A Guide to Project Management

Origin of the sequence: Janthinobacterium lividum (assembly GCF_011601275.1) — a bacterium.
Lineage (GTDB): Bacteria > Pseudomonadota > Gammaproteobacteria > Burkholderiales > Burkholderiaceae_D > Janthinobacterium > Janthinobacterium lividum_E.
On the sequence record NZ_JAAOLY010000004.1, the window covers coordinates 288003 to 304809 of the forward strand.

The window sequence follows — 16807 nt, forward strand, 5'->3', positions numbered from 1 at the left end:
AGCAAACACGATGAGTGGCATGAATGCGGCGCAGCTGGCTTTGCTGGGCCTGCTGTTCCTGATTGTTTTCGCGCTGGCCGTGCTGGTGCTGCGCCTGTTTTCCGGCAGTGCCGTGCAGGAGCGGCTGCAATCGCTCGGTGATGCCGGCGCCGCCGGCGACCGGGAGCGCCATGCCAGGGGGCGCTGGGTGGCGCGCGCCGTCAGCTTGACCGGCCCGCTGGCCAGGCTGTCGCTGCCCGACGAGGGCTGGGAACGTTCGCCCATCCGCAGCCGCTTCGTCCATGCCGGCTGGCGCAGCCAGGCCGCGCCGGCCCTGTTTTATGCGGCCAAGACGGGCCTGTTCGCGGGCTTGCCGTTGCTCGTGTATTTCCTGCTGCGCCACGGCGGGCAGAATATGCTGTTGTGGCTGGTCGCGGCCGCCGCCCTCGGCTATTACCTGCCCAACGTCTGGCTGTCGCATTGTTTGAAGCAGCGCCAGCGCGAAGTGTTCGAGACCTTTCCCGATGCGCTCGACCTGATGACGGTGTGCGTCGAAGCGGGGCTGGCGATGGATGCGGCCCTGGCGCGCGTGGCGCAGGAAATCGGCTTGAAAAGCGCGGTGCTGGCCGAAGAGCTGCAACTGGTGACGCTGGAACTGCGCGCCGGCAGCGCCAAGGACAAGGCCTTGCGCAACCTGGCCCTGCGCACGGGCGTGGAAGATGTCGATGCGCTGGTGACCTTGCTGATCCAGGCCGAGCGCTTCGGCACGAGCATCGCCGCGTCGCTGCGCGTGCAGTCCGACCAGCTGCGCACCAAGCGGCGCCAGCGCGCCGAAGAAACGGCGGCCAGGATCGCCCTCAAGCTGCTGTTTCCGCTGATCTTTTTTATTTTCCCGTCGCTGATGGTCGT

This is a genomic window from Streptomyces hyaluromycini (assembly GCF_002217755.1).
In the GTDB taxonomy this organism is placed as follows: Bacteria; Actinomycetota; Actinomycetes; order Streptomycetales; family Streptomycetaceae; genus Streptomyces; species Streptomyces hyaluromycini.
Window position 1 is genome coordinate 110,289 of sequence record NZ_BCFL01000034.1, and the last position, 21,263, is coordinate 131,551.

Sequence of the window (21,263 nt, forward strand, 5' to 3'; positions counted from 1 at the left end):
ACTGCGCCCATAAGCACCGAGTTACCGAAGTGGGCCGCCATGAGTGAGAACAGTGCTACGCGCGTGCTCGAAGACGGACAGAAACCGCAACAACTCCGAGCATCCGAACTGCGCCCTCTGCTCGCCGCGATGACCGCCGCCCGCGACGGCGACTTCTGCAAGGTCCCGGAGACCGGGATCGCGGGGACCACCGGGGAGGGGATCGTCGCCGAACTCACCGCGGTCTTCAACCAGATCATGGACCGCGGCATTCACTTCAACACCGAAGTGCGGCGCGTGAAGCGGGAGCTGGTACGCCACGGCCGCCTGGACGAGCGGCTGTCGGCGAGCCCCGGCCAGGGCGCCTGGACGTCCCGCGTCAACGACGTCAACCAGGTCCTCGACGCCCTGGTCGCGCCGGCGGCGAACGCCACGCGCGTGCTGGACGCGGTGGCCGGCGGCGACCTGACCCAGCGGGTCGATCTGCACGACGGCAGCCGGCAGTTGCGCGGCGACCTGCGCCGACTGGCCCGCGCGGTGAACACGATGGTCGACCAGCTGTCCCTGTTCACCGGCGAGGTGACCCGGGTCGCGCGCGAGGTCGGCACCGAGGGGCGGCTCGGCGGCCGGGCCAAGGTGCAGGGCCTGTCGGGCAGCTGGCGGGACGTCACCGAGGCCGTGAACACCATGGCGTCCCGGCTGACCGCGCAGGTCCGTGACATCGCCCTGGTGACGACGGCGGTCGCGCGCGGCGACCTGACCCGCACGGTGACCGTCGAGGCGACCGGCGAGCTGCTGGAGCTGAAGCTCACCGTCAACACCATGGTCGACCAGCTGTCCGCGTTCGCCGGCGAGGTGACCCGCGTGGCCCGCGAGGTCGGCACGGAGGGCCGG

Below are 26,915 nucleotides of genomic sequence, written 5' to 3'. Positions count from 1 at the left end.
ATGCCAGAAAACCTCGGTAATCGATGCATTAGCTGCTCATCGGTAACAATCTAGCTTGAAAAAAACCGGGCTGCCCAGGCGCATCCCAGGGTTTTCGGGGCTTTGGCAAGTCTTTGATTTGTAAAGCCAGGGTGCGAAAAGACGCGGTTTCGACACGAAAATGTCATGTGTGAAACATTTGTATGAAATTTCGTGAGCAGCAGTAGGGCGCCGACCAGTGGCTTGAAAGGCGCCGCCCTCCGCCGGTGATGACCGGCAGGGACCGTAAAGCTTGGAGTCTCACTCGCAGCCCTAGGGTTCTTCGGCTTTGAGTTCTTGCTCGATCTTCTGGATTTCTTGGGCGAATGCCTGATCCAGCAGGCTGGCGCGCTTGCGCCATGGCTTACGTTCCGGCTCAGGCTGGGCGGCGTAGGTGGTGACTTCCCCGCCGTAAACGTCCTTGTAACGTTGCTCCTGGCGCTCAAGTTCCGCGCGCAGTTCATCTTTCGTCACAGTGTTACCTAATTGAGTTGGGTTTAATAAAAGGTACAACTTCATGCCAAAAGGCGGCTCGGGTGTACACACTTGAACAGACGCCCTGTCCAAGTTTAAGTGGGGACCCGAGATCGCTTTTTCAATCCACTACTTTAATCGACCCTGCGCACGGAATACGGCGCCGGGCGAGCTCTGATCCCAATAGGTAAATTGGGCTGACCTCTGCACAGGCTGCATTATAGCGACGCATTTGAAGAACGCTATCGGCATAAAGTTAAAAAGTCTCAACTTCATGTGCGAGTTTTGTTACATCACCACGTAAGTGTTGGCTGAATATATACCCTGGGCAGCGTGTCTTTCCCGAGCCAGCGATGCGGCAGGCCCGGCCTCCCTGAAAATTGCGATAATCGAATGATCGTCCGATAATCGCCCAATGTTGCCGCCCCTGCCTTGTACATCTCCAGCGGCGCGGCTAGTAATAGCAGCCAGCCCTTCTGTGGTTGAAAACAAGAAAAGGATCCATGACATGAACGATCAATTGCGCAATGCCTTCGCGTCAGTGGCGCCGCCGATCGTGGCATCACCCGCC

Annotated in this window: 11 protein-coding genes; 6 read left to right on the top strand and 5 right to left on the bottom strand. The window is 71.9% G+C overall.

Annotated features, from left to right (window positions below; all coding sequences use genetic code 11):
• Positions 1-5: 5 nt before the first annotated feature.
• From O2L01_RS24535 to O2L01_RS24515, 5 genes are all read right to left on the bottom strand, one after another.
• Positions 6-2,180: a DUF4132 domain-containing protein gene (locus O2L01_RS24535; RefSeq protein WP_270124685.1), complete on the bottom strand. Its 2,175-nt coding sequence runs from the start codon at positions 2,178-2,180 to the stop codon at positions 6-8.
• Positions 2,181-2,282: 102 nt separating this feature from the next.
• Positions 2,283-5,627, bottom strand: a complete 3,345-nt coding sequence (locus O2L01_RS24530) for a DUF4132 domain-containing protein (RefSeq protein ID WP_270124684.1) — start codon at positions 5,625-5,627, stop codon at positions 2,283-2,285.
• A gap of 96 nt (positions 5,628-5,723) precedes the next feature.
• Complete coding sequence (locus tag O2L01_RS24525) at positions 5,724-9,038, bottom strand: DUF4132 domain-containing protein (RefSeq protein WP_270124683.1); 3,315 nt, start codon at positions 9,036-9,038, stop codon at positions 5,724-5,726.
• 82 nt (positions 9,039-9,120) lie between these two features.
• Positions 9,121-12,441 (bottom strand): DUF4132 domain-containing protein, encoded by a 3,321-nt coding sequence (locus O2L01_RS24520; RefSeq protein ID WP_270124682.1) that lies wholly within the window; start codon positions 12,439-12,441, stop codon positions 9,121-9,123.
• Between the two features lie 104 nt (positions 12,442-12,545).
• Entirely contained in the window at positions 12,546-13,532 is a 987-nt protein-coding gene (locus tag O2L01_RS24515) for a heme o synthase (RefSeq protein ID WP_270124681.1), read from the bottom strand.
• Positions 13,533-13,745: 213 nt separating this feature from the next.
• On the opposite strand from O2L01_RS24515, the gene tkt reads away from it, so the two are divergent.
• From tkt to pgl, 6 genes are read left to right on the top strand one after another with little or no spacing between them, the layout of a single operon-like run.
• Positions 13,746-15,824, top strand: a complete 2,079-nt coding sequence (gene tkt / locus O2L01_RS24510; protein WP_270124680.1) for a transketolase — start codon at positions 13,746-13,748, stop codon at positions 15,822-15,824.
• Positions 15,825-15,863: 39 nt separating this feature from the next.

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Unformatted text preview: tion, and this other organization 60 NAVIGATION LINKS ACROYMNS LIST ACRONYMS LIST ACROYMNS LIST A Guide to the Project Management Body of Knowledge (PMBOK Guide) 2000 Edition 2000 Project Management Institute, Four Campus Boulevard, Newtown Square, PA 19073-3299 USA Chapter 5--Project Scope Management must plan and manage the scope of work at a more detailed level than the project manager in the main project. These work packages may be further decomposed in the project plan and schedule, as described in Sections 5.3.2.2 and 6.1.2.1. Work component descriptions are often collected in a WBS dictionary. A WBS dictionary will typically include work package descriptions, as well as other planning information such as schedule dates, cost budgets, and staff assignments. The WBS should not be confused with other kinds of "breakdown" structures used to present project information. Other structures commonly used in some application areas include: Contractual WBS (CWBS), which is used to define the level of reporting that the seller will provide the buyer. The CWBS generally includes less detail than the WBS used by the seller to manage the seller's work. Organizational breakdown structure (OBS), which is used to show which work components have been assigned to which organizational units. Resource breakdown structure (RBS), which is a variation of the OBS and is typically used when work components are assigned to individuals. Bill of materials (BOM), which presents a hierarchical view of the physical assemblies, subassemblies, and components needed to fabricate a manufactured product. Project breakdown structure (PBS), which is fundamentally the same as a properly done WBS. The term PBS is widely used in application areas where the term WBS is incorrectly used to refer to a BOM. .2 Scope statement updates. Include any modification of the contents of the scope statement (described in Section 5.2.3.1). Appropriate stakeholders must be notified as needed. A Guide to the A Guide to the Project Project Management Management Body of Body of KnowledgeE L KnowledgeE PL 5.4 SCOPE VERIFICATION Scope verification is the process of obtaining formal acceptance of the project scope by the stakeholders (sponsor, client, customer, etc.). It requires reviewing deliverables and work results to ensure that all were completed correctly and satisfactorily. If the project is terminated early, the scope verification process should establish and document the level and extent of completion. Scope verification differs from quality control (described in Section 8.3) in that it is primarily concerned with acceptance of the work results while quality control is primarily concerned with the correctness of the work results. These processes are generally performed in parallel to ensure both correctness and acceptance. Inputs .1 .2 .3 .4 .5 Work results Product documentation Work breakdown structure Scope statement Project plan MP AM SA S Tools & Techniques .1 Inspection Outputs .1...
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